You're Engaged?! -->

Where instructors and editors talk writing.

You're Engaged?!


Photograph of Sarah Prince
By Sarah Prince, Writing Consultant

Recently, my two nieces came to our house for a slumber party. After our very late night and the ridiculously early morning that followed (only 7-year-olds think it is fun to rise before the sun), I was thoroughly exhausted. For close to 48 hours, I had been assaulted with all sorts of hard questions. Why do I only walk the dogs on some days? How come I don’t know how to make pancakes? What is my favorite Disney movie? Who do I think is cuter, Justin Bieber or Joe Jonas?

Watching the girls ride off in my sister’s minivan early Sunday morning, I remember thinking two things: (1) Any day of the week, Joe Jonas is cuter than Justin Bieber, and (2) I wish there was some way I could channel those kids’ enthusiastic curiosity. That curiosity seems to be a special gift only children possess. They want to know why things are the way they are, how things came to be, and what their own place is within the existing order. They ask questions, they categorize, they seek out patterns and connections. In this way, children are always actively engaged with the surrounding world.

At some point in our lives, this natural ability to engage and connect seems to be lost. Our childhood curiosity is forced to take a back seat to adult job responsibilities, family duties, etc. So when instructors tell us to read a textbook, a journal article, or a website critically, we stare at the words with partial interest—our minds geared toward the obligation to complete the assignment and the responsibility to do well in the course. What is often missing in these kinds of academic or professional reading experiences is that genuine curiosity that all children naturally apply to learning new things.

Unlike the child versions of ourselves, as adults we often fail to commit important information to memory because we no longer critically evaluate, assess, and engage while reading for class. Instead of looking for patterns, seeking common themes, or finding glaring flaws in the study’s rationale, we tend to take the author’s words at face value.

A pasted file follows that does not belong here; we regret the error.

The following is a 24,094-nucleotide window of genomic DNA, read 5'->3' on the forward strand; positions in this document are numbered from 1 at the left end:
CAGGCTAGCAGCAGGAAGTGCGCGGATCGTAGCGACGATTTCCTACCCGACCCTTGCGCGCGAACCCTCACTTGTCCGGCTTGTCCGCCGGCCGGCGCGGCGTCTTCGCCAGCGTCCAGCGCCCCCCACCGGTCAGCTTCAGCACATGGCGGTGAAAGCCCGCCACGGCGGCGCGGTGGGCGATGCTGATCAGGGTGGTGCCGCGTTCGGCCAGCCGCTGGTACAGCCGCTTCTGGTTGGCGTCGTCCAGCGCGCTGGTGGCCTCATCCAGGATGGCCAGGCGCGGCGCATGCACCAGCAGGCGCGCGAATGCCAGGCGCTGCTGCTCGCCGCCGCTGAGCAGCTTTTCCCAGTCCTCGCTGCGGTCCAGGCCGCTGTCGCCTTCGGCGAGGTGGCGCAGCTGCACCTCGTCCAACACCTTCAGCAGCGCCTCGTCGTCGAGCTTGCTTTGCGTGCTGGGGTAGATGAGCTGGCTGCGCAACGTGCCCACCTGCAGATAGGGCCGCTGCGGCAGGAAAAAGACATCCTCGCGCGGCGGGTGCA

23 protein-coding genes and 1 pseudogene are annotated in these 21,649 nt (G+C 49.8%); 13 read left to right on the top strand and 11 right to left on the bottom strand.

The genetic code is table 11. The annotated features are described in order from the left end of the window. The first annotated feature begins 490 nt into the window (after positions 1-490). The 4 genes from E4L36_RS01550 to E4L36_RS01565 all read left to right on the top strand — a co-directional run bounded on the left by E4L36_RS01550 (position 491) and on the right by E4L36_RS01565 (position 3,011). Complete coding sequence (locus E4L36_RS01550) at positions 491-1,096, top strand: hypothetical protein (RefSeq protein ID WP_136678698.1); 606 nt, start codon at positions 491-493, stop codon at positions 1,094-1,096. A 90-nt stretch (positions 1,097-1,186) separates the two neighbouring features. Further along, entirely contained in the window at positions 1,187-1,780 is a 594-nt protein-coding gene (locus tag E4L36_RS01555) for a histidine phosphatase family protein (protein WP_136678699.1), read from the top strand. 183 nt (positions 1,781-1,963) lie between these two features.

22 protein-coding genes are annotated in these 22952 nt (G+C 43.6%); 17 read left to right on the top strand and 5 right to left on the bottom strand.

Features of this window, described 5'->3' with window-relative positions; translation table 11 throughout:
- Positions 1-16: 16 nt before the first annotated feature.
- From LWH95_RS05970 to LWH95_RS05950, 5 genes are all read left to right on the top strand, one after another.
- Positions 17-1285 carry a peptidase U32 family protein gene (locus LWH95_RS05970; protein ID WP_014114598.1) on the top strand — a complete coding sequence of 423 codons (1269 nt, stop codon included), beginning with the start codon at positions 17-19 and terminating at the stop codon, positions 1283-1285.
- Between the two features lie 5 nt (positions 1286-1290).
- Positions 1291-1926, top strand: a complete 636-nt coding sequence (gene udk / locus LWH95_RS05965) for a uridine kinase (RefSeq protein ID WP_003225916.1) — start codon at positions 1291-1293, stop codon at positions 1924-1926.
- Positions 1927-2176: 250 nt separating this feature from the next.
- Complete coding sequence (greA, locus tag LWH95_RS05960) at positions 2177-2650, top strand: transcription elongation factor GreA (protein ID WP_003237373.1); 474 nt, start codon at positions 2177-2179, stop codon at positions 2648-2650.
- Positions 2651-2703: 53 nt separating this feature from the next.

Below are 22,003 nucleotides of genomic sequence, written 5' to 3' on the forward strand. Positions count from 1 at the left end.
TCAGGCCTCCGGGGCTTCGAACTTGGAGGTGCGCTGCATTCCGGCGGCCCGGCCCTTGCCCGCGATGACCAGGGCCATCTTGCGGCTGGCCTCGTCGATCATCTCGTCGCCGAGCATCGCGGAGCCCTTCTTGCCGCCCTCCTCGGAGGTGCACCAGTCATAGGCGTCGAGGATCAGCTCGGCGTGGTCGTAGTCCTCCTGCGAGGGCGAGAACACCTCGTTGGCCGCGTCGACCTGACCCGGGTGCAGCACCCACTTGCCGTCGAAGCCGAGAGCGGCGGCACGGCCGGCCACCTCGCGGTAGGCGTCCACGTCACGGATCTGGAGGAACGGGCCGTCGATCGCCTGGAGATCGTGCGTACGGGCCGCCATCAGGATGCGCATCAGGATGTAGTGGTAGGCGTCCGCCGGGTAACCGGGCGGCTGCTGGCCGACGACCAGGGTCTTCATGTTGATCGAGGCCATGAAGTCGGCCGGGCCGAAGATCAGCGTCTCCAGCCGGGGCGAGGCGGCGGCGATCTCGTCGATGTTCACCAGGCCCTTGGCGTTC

Losing the easy confidence of a child, we assume our questions—Why does the author only talk about x when y is also an important component of this issue? Why did he choose a qualitative methodology when a mixed methods approach is better suited for this study topic?—are invalid or unimportant. Unfortunately, when we ignore these questions and refrain from active involvement with the text, our writing often translates into a flat summary of the assigned articles or books instead of critical analysis.

By trusting ourselves to ask questions and demand answers—those methods we so easily engaged in as children—we begin to critically engage with texts. And it is this process of asking questions and generating our own answers that not only creates new critical analysis but also functions as the engine of new scholarship. So before you read that next article, work to channel the curiosity of a child. As you read, refuse to take “because I said so” for an answer, work to identify common themes, and look to uncover a hierarchy or order. In other words, trust yourself to actively and critically engage with the text at hand. And if you need a break, there is always the who-is-cuter-Justin Bieber-or-Joe-Jonas question to contemplate.


  1. Great way of connecting ideas and encouraging critical reading and writing!

    1. Thanks so much!! :):) So glad you found this info helpful.

  2. Great piece Sarah, the analogy used makes it so easy to understand and apply.

  3. Replies
    1. Thanks, Shariff! So glad you found this insight helpful. :)

  4. Thanks, Maurice! How are you using Sarah's advice to make your writing more engaging? What types of projects can you use this advice to improve?

    Keep Writing! Keep Inspiring!